A massive issue of this paper is that it makes a hash of a major phenomenon that we know between 3500 and 2500 BC, and that’s the spread of steppe-people in all directions, especially out of the Corded Ware complex. The CWC are notable for having a major admixture of Globular Amphora Culture (GAC) Neolithic ancestry, about 25-35% of their genetics, and then spreading into all directions. As noted by the authors and other observers, ancient DNA suggests that Anatolian, Armenian, and perhaps Greek and Illyrian (Albanian), are exceptions to this, deriving directly from Yamnaya or pre-Yamnaya (in the case of Hittites) Indo-European people (remember, CWC is a mix of Yamnaya and GAC). The genetics is very clear that a major wave of post-CWC people went into Asia, and south into the Indian subcontinent and Iran. The Y chromosomes imply this was male mediated, and post-CWC Y chromosomes are found in appreciable quantities as far south as Sri Lanka. But these data place this demographic migration far too late to have been the origin of Sanskrit, which is associated with Arya culture.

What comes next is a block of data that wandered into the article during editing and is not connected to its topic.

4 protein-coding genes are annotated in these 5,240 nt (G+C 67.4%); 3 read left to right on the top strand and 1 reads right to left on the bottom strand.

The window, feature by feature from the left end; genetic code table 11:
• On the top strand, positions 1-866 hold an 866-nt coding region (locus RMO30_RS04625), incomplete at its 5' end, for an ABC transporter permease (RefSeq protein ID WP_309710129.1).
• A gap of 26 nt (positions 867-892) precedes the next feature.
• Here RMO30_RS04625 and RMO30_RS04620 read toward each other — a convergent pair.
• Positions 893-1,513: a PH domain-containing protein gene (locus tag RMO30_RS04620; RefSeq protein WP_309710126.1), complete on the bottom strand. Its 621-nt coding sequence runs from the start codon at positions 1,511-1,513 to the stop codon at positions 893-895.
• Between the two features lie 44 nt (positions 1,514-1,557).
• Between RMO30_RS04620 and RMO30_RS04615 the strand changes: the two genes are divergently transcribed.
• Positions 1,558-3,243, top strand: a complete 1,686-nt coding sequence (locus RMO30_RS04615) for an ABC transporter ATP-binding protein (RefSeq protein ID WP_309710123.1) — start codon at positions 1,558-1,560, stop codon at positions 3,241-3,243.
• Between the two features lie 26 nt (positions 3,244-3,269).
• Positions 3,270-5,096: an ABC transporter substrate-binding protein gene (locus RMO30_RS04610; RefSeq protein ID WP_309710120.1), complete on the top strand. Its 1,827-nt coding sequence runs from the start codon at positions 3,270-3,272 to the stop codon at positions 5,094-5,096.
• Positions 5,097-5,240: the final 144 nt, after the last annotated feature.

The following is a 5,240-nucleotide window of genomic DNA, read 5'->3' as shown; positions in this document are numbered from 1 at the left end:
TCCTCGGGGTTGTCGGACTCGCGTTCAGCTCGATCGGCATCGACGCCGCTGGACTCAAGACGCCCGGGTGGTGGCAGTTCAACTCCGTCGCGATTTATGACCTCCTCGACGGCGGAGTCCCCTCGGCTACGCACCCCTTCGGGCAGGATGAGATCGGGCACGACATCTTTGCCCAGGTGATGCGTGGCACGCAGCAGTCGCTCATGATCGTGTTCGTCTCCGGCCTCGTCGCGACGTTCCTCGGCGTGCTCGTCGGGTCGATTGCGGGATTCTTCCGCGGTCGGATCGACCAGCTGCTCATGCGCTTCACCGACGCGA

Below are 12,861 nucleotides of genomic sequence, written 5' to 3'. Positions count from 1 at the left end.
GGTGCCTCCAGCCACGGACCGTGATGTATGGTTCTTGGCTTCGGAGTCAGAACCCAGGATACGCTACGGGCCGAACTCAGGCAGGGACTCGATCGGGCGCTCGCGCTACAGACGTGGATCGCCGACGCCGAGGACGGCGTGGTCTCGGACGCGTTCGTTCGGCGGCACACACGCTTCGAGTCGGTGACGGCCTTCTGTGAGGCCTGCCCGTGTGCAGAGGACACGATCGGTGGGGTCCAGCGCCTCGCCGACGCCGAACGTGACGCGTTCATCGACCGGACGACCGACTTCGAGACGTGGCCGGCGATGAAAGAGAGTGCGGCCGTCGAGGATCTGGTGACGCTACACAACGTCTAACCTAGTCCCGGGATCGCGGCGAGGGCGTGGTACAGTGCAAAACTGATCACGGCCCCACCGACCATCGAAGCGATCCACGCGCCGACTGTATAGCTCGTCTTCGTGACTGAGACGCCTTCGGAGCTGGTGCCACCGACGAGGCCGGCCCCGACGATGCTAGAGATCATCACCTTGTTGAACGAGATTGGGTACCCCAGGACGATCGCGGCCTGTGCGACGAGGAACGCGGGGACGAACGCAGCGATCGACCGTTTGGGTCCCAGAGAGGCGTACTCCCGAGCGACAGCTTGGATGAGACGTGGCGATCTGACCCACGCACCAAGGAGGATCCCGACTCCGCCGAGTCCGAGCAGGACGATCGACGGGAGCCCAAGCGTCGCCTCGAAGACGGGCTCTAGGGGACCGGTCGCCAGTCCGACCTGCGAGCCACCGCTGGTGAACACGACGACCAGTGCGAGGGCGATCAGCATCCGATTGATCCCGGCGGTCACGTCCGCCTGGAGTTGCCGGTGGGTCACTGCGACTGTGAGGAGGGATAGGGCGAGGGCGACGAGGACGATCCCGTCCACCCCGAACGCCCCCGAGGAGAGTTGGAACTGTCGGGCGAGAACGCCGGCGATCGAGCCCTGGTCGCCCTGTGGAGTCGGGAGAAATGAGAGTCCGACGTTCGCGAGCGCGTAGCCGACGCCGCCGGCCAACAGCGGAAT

As Lazaridis points out on social media, the divergence of European language groups like Germanic, Celtic, Italic and Balto-Slavic also predates the CWC expansion westward. For example, Italic language split off in 3500 BC, 500 years earlier than the expansion of CWC into Eastern Europe, with a 95% lower-bound of 2200 BC, about when steppe ancestry shows up in the Italian peninsula according to ancient DNA. If the dates are true then it seems that the various Indo-European language groups were differentiated already very early on in the Yamnaya, and not later on through their expansion across Europe. In other words, this is a model of “ancient linguistic substructure.”